So, why did the Lord visit Abraham?
“The Lord appeared to him [Abraham] by the terebinths of Mamre; he was sitting at the entrance of the tent as the day grew hot” (Gen: 18:1).
Just one verse into this Bible story (Genesis 18:1-15) and the Jewish sages of old were already probing and puzzling over the text. What do you think caught their attention?
‘The day grew hot.’ Why would this apparently irrelevant detail be mentioned?
Look closely. . . The Lord 'appeared’ (v.1), yet there is no indication that the Lord appears to say or do anything special as is the usual case (e.g., “The Lord appeared and said to so-and-so...”).
Nor is Abraham doing anything special to warrant a divine appearance. He is not calling out to God or offering a sacrifice. He is just, well... sitting.
Then there is the ambiguous use of pronouns: ‘he,’ ‘him.’ Although 18:1 is the opening of a new chapter, it reads as if it is continuing a previous story. And what is the preceding story? The account of Abraham’s circumcision. In fact, one rabbinic view regards the divine appearance as the grand conclusion to the story of Abraham’s circumcision, rather than the opener to the hospitality story which follows.
There are, of course other rabbinic interpretations, but let’s stay with this one and follow it a little further. Ask yourself: why would God be showing up, now, at this moment, if there is no divine command to be issued, no blessing to give, no message to be delivered?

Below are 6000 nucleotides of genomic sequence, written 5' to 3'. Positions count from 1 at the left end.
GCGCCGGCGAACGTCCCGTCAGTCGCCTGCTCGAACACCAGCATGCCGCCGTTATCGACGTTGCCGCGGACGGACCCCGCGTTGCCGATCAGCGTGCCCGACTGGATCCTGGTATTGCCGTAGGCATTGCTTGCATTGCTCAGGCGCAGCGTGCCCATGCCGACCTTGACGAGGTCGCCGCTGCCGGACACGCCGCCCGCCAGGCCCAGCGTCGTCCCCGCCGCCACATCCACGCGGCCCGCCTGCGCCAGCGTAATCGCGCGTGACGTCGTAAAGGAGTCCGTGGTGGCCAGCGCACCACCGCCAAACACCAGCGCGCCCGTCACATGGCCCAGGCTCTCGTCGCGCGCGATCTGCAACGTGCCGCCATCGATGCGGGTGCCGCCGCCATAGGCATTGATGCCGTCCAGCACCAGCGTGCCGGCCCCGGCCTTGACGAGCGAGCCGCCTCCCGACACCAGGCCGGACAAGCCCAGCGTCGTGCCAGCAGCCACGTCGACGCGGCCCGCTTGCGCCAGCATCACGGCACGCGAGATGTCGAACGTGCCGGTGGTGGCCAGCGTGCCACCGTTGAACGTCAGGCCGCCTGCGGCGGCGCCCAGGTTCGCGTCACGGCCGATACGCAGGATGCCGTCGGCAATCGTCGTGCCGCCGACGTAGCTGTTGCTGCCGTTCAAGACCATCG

Rashi (11th c. Torah commentator), echoing other voices in the tradition, teaches that on this occasion God visits Abraham, not for the purpose of an important declaration or commissioning, but simply out of personal concern. For, having just been circumcised, Abraham is physically recuperating:
R’Chama the son of Chanina said: It was the third day since his circumcision, and the Holy One, Blessed be He, came and inquired about [Abraham’s] welfare.
Of course, this explanation is not meant to be taken literally, yet what a tender, imaginative portrayal of God’s personal compassion and care for a faithful man. Sometimes this interpretation is used to affirm the importance of visiting the sick, for this is what God did for Abraham.
So then, this divine appearance, unlike so many others recorded in the Torah, is not a means to an end, but is given for its own sake; much like friends who get together, not always to accomplish a practical purpose, but simply for the pleasure and comfort of being in each others’ presence.
The text tells us “The day grew hot” (18:1). Rashi teaches that God even “bought the sun out of its sheath” so that Abraham would not be troubled by guests, because no one travels during the hottest part of the day. But then, seeing that Abraham was lonely for company, he “brought the angels to him in the form of men.”
One story from the midrash (Jewish storytelling traditions) suggests that Abraham was not only physically aggrieved by his circumcision but also experiencing emotional turmoil over the thought that the sign of the covenant might lead to his isolation. “Now that I am circumcised, perhaps [travellers] will no longer visit me?” [Genesis Rabbah 48,9]. To this, God offers reassurance through a divine visitation!
As much as these imaginative interpretations make us smile, they also massage our minds and refresh our spirit. We might ask: Has God ever ‘appeared’ to me when I was physically/emotionally/spiritually vulnerable? How might Rashi’s interpretation of Gen.18:1 enrich the way I live my life? •
Sources: Freedman and Simon, eds., Midrash Rabbah: Genesis (London, 1983); Herczeg, ed., Rashi: The Torah with Rashi’s Commentary, Sapirstein ed. (New York, 1999); Leibowitz, Studies in Bereshit (New York, 1994); Sarna, JPS Torah Commentary (Philadelphia, 1989).